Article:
Why I'm Proud of My Special Interests

At age 8, whenever someone would ask me about my interests, I’d respond with, “life during the 1800s.” Unlike other children, I found adventure through reading classical literature, and I marveled over the lifestyle of the age. Once, I surprised my mother by claiming, “I do not prefer Dickens.” My favorite TV show was “Little House on the Prairie.” I saved up my allowance to purchase an abundance of old-fashioned dresses. All my dolls lived the lifestyle one would during the Laura Ingalls days. The reality of the modern age brought despair to me, and I longed for a time machine that could allow me to sense the joy of the age outside of my mind’s eye. 

Now, it’s airships. Most assume I enjoy it because I am a “Steampunk” or simply a “Geek,” which may not be entirely false. What they do not realize is that I own notebooks full of my planning on how I may one day soar the skies as the captain of a small-sized zeppelin. 

I hear of people with wonderful-sounding interests all the time. It stretches from Leonardo da Vinci to Gothic fashion. They seem to find ways to use their special interests to create wonderful, magical things. They tend to know more about these interests than many other people do. There is sometimes a tendency to make fun of people who do not think the same way as “normal.” This finds its way to those with special interests. For example, instead of skateboarding, one child wishes to build his own jetpack. He knows all about the past and present history of them and some day will become their future. Yet if the child is called a “nerd” and “weird,” he might rethink his idea. The wonder of the future could be rewritten and fall away simply because one kid is not allowed to be creative. 

Special interests are a special thing, and I’m proud of them. They can lead you to places no one else dares to go. Interests can carry people toward ideas and an abundance of knowledge and creativity. Never doubt these special interests.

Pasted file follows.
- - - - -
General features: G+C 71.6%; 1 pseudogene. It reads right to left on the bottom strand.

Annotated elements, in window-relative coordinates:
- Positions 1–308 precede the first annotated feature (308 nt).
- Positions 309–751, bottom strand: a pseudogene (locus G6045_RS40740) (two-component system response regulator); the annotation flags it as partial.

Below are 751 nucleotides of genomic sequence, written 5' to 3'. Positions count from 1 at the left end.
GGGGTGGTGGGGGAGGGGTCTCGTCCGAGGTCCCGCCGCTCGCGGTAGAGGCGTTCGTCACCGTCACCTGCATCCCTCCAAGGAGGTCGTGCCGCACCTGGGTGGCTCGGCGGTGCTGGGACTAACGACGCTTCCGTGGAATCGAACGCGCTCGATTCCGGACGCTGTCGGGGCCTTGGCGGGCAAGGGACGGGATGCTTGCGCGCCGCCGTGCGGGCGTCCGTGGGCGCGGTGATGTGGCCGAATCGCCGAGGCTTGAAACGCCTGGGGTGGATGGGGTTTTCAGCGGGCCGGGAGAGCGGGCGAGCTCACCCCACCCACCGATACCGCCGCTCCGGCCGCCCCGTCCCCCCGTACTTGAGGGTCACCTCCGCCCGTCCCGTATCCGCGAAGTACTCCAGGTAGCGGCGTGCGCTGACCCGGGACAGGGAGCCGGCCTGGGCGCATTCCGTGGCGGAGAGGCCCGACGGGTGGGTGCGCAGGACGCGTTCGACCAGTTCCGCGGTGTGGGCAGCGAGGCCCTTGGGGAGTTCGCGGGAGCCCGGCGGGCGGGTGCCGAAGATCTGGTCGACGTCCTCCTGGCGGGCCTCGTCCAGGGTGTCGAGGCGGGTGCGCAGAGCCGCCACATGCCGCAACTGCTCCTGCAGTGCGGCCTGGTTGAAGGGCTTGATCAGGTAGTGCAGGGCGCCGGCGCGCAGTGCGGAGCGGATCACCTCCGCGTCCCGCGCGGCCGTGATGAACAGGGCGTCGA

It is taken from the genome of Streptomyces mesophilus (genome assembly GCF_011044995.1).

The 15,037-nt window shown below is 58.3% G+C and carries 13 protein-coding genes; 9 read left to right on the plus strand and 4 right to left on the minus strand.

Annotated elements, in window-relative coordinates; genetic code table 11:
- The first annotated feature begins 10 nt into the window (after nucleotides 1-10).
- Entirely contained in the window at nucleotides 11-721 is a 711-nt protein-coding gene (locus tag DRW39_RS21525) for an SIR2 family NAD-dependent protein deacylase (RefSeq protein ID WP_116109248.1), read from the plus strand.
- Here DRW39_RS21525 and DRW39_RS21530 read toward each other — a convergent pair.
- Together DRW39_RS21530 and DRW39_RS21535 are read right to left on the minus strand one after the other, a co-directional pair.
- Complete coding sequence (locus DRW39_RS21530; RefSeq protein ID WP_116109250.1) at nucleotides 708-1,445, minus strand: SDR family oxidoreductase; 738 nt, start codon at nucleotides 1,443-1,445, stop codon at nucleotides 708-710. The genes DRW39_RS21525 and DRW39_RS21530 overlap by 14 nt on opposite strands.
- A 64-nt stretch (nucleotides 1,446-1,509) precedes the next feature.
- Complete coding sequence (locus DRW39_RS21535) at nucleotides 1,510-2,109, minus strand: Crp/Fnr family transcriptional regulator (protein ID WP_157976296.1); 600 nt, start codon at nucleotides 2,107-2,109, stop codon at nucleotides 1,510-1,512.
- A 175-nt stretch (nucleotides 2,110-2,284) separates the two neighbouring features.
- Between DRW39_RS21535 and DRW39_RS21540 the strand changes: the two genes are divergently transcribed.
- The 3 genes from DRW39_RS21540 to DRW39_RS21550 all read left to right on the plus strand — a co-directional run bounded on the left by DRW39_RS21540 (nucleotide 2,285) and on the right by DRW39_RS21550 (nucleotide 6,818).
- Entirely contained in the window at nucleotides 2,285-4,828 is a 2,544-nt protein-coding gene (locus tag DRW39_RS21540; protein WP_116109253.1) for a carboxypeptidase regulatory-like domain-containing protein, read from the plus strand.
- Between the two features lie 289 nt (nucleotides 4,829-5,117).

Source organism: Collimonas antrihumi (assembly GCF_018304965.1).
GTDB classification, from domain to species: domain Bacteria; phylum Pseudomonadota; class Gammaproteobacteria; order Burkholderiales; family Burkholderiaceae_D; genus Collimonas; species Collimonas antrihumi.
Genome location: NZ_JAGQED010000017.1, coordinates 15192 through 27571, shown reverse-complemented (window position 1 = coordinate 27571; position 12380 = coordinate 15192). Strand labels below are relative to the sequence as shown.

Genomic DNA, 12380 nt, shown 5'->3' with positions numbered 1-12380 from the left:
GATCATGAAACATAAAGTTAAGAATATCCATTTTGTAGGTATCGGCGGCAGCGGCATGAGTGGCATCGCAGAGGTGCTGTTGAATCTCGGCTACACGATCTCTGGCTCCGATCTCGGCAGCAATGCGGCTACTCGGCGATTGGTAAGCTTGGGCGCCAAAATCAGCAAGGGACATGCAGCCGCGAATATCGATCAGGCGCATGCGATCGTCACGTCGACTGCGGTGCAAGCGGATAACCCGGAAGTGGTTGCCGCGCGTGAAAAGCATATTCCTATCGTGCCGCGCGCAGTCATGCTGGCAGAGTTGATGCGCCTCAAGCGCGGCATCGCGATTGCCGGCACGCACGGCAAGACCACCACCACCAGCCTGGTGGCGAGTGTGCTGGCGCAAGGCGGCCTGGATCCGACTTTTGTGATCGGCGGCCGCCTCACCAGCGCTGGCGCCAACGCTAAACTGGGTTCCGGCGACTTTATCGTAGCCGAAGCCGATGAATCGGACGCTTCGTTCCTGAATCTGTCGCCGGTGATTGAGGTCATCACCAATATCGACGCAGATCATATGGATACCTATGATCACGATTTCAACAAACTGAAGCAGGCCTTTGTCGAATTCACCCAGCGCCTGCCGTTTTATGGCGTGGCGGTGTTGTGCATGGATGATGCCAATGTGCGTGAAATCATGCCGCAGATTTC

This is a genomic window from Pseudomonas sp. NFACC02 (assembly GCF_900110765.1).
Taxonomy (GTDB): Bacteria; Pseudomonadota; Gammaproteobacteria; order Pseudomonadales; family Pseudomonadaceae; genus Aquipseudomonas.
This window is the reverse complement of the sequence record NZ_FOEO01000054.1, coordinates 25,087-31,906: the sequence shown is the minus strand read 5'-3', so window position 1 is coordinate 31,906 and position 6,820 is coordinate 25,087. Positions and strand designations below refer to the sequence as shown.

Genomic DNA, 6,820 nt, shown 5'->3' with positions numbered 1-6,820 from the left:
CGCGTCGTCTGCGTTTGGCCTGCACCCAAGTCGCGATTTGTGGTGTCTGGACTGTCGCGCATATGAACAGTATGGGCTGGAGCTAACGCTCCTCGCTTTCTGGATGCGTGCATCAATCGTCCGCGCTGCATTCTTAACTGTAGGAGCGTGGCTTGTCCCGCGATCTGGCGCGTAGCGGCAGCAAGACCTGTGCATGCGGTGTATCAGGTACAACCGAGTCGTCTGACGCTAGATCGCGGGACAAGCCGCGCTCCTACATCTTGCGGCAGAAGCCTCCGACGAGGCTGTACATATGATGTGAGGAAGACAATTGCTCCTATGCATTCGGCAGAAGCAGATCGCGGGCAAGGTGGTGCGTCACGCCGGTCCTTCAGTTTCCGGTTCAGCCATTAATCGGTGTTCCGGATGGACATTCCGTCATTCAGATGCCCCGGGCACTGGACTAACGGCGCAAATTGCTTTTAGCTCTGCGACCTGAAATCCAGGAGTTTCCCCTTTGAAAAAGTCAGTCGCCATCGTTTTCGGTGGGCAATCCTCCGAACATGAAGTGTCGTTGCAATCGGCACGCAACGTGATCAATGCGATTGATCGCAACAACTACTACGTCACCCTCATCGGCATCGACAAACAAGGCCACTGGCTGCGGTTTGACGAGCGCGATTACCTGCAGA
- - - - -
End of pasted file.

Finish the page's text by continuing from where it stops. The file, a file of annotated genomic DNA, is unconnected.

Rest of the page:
We want to hear your story. Become a Mighty contributor here.

Find this story helpful? Share it with someone you care about.

Related to Autism Spectrum Disorder

Pieces of Advice for Employers Working With Someone on the Autism Spectrum

The Mighty teamed up with Autism Society to ask our readers for one piece of advice they’d offer employers about working with people with autism. This is what they had to say. if(typeof(jQuery)=="function"){(function($){$.fn.fitVids=function(){}})(jQuery)}; jwplayer('jwplayer_dPs4FPb0_F962XJnx_div').setup( {"playlist":"https:\/\/content.jwplatform.com\/feeds\/dPs4FPb0.json","ph":2} );   Read the full story.

Before My Autism Diagnosis: Being the Little Girl Looking Out the Window

If I could take a single snapshot of myself as a child, it would be of me as a little girl looking out the window, watching the children play. A child wishing to join in, but too afraid to step outside and ask, “Can I play?” Maybe if she had asked, they would have let [...]
Boy using Google Street Maps view on iPad

How My Son on the Autism Spectrum Uses Google Maps to Communicate

If there is one thing my son Isaac has taught me in the last eight years, it is this: Communication is much more than words. Isaac has autism. He is nonverbal and has global delay, significant learning difficulties and NF1. For a few years now, he has taught himself to communicate via Google Street View [...]

10 Things I Wish People Knew About My Autism

A woman shares 10 things she wishes people knew about her autism while debunking misconceptions. Read the full version of 10 Things I Wish People Knew About My Autism.